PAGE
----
These fish have large, prominent canine teeth. They have a dark back with gray or silvery sides marked with scattered ocellated black spots of varying sizes. The average size of the spotted seatrout is 1 to 2 lb, but in most areas fish up to 5 lb are fairly common. An ideal bait for the spotted seatrout is shrimp.

    Spotted Seatrout are often found in shallow tidal creeks near flooded salt marshes, where it feeds mainly on shrimp and small fish. They are also known to congregate heavily over oyster reefs. The Spotted Seatrout, with its firm white meat, makes for excellent table fare.

  • Flounder

    Flounder

    The Flounder, sometimes called the fluke, are flatfish that live in ocean waters like the Northern Atlantic, in waters along the east coast of the United States and Canada, and the Pacific Ocean, as well. The name "flounder" refers to several geographically and taxonomically distinct species. In Europe, the name flounder refers to Platichthys flesus, in the Western Atlantic there are the summer flounder Paralichthys dentatus, southern flounder Paralichthys lethostigma, and the winter flounder Pseudopleuronectes americanus, among other species. In Japan, the Japanese flounder Paralichthys olivaceus is common.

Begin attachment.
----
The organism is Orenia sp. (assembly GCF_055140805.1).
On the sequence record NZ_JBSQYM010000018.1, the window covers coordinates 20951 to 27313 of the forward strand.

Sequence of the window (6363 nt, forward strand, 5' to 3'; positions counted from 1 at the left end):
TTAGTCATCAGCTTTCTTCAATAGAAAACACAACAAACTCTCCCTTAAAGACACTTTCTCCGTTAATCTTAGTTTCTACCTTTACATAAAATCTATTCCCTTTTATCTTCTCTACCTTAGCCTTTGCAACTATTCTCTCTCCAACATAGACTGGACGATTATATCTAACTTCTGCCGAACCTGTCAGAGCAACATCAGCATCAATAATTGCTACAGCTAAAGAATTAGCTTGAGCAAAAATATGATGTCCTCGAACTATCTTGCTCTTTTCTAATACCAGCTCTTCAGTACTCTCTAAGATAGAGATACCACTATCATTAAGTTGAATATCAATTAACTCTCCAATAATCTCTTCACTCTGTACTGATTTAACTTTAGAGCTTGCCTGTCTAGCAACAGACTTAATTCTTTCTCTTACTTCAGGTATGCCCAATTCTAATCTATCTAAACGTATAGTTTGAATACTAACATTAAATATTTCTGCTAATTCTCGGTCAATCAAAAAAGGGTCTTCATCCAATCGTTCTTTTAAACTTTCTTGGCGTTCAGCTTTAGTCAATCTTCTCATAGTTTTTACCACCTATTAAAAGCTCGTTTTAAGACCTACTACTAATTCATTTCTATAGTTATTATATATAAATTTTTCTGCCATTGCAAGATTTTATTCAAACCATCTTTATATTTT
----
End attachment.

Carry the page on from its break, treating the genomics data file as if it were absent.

While flounders have both eyes situated on one side of the head, flukes are not born this way. Through a process of metamorphosis, one eye migrates to the other side of the body so that both eyes are situated on the upward-facing side of its body. After metamorphosis, flounder lie on one side on the ocean floor; either the left or right side might face upward depending on the species. Flounder sizes typically vary from five to fifteen inches, though they sometimes grow as large as three feet in length. Their breadth is about one-half of their length. Flounder are ambush predators and their feeding ground is the soft mud of the sea bottom, near bridge piles, docks, and other bottom encumbrances; they are sometimes found on bass grounds as well. Their diet consists mainly of fish spawn, crustaceans, polychaetes and small fish.